Delineation of Duchenne muscular dystrophy gene therapy using genetically engineered mice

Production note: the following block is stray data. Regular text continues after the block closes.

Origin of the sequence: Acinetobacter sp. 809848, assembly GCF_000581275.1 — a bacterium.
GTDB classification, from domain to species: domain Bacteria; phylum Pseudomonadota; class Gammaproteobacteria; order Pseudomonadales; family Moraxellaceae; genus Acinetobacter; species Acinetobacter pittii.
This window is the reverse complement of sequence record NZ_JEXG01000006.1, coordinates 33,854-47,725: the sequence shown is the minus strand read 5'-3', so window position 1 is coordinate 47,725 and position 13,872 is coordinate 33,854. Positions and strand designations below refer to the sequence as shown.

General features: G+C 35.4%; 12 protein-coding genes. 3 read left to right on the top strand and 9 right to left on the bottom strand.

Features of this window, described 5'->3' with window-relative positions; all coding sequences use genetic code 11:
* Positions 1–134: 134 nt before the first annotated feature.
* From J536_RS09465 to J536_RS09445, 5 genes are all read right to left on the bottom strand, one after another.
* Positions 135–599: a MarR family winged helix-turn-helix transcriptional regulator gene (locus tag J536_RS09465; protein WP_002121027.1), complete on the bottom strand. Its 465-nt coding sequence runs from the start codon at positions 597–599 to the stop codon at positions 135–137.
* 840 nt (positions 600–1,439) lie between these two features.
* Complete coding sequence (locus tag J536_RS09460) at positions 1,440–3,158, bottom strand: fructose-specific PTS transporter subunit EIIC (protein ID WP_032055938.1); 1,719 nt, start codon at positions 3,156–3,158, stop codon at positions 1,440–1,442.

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Duchenne muscular dystrophy (DMD) is a genetically inherited debilitating muscle disorder affecting young boys due to the loss of dystrophin protein in muscle and the heart. Affected individuals lose their mobility and become confined to a wheel chair in early teens. They develop heart disease towards the end stage of the disease. Heart failure or breathing complications leads to death. Currently there is no cure for DMD. Gene therapy has shown great promise to restore the lost dystrophin protein in DMD. During my PhD, I have addressed several important aspects of dystrophin gene therapy. The findings from these studies will benefit development of an effective gene therapy for DMD and will open the door for some important future studies. Here I briefly describe the findings in my research. In the first study I addressed whether muscle-only rescue affects the heart. I used mice genetically engineered (alias transgenic) to carry dystrophin in skeletal muscle but not in the heart. To more closely mimic the human heart condition, I aged these mice to 23-months, an aged dystrophin-null mice show heart failure similar to that of DMD patients. Evaluation of heart pathology, ECG and pump function revealed that the heart in transgenic mice does not notably differ from the dystrophin deficient mice. In other words, selective muscle only treatment did not improve or heighten heart disease in DMD. In the next study I evaluated whether continuous therapeutic dystrophin expression is essential for muscle and heart health. To evaluate this in a mouse model, I created two mouse models carrying therapeutic dystrophin in the heart or muscle. These mice were engineered in a way that permits intentional removal of the therapeutic gene from the heart or muscle using viral mediated enzyme delivery. I delivered the viral mediated enzyme to muscle or the heart of the respective mouse strain in adult mice. After 12-15 months of therapeutic dystrophin removal, I evaluated muscle and the heart from individual strain. The removal of muscle therapeutic dystrophin resulted muscle deterioration, reduced muscle weight, size and force. The heart pump function was noticeably weakened after removal of cardiac therapeutic dystrophin. These findings indicated that uninterrupted therapeutic dystrophin expression is essential to maintain muscle and heart health. In the third study, I proposed, based on patient data, that dystrophin may contain a heart protection region between repeats 16-19 (R16-19) of dystrophin. I studied this by comparing the heart pathology, ECG and pump function in two transgenic mouse models that express dystrophin in the heart with or without R16-19. In support of my hypothesis, addition of R16-19 completely rescued ECG and corrected an important heart function parameter that were not rescued in mice that lack R16-19. Lastly, I looked at whether very low levels of dystrophin can benefit DMD heart. To test this, I used a mouse model referred to as mdx3cv that was genetically modified using chemical induced mutations. These mice expressed about 3.3% of dystrophin compared to normal mice. The heart of mdx3cv mice showed similar level of damage as dystrophin deficient mice. Surprisingly, ECG and hemodynamic function were improved in mdx3cv mice. These results suggest that marginal level dystrophin expression can still help the heart but it is far from sufficient for full recovery.
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